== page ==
Although all sectors support the Mexican economy, there are some sectors which are more representative than others. For the last 20 years, the agri-food sector has been an example of endurance and results. Millions of people work in this sector, whose exports have done nothing but increasing. In 2015, for the first time in over 20 years, a surplus in the balance of trade was achieved for the sector, exceeding $2 billion dollars. The sector has had significant surpluses ever since.
According to Banco de México, in November 2021, 4% of exports were farming products. Here, it should be noted that oil companies represented 5.6%, which remarks the importance of our sector. Most of the exports were in the manufacturer sector.
According to an analysis by Grupo Consultor de Mercados Agrícolas, accumulated agri-food exports this month amounted $39.941 billion dollars, a 13% above compared to last year. In addition, there was a $7,386 billion dollars surplus. This is a considerably lower amount, a 36% less compared to 2020. We will soon know if December can make it even for the year.
Beer has led the list of exports for years now. I remember when, back in 2015, beer exports were of about $2.5 billion dollars. In November 2021 report, exports were already over $5 billion dollars. The second most significant exports caught my eye: tequila, with exports for $2.976 billion dollars, doubling in just 5 years. This leads me to think about its brother, Mezcal. According to TradeMap, in 2012 $264,000 dollars of Mezcal, a very popular Mexican alcoholic beverage, were exported. In 2018, the last year available on the platform, Mexico exported $52,960,000 dollars. Impressive. This is a great opportunity for Sinaloa, which has recently obtained the denomination of origin, promotes the production and exports of this agave distillate.
The “green gold” misses a step and drops to the third position in this period. Livestock and meat go down to a very decent fourth place with $2,722 billion dollars. Berries ranked fifth with $2,477 billion dollars. Here, I can see a bit of cheating as berries include strawberries with blueberries and raspberries. Before and generally, they were classified separately. And on fifth, the one which for many years until recently it was ranked second, tomato, with $2, 2275 billion dollars. It is worth mentioning that out of the 5 products mentioned above, tomato was the only one with a 3.8% reduction on this same date compared to the year before.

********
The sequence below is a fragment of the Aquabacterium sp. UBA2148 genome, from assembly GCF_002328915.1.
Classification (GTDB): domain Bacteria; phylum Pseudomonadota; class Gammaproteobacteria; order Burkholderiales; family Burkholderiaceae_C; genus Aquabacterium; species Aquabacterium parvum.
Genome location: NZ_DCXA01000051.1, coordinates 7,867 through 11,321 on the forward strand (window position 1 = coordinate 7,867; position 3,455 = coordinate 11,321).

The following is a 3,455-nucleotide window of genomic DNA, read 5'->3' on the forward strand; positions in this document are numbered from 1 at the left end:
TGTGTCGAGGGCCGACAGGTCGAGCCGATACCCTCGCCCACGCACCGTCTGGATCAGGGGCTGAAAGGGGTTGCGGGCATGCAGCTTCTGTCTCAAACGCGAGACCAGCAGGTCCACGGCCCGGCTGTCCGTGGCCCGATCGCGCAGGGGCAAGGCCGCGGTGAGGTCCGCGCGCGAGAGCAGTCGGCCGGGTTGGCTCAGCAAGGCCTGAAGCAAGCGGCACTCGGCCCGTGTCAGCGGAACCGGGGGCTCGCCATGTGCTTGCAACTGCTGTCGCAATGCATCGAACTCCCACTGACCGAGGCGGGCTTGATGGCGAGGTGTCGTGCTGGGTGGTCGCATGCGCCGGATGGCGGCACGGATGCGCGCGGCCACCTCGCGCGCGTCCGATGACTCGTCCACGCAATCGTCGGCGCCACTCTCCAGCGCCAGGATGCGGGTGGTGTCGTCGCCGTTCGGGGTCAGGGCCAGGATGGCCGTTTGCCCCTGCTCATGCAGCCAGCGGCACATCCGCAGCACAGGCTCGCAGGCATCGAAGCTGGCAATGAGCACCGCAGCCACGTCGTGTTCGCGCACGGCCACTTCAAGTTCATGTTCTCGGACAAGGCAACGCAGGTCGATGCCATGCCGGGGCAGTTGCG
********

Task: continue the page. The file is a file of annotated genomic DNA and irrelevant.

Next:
Among the 3 fresh products at the top of the list: avocado, berries and tomato, the most widely known by the consumer and with the highest volume of sales is tomato, although its consumption is not growing much as the years go by. In the case of berries and avocado, the potential for the consumer is huge. A couple of years ago, we visited Avocados From Mexico in Houston. Magnificent facilities! There, they showed us very interesting statistics and curious facts. For example, 50% of households in the US have never tasted avocado. We also learned that guacamole’s main competitor in sandwiches and burgers is…bacon. As you will see, the potential for more avocados to be sold is tremendous. Similarly, it is important to note that avocado prices are much higher per kilogram than other vegetables. For a matter of comparison, during the 2017-2018 season, Sinaloa exported 847,000 tons with a value of $803 million dollars ($0.95 per kg). That same year, Mexico exported 1,198,000 tons of avocado for $2,542 billion dollars ($2.12 per kg).
From my point of view, the key to regaining those first places in tomato exports (and it applies to everything we grow in Sinaloa) is not to produce more, but to sell better. It is true, 99.9% of Mexico’s (and Sinaloa’s) tomato is exported only to the US and Canada, whereas avocados and berries go as far as Shanghai and Dubai. However, in this captive market we have in North America there a lot more we can do: get closer to the consumer, promote consumption even more, and eliminate middle men. How? By venturing into selling directly. Let’s travel to NY, Chicago, Seattle, LA, Boston and many other cities, with Bluebook in hand and knocking on doors. It sounds very easy, but truth is this is very complicated. But I also know it is possible, because I know growers from Sinaloa who are already making it happen.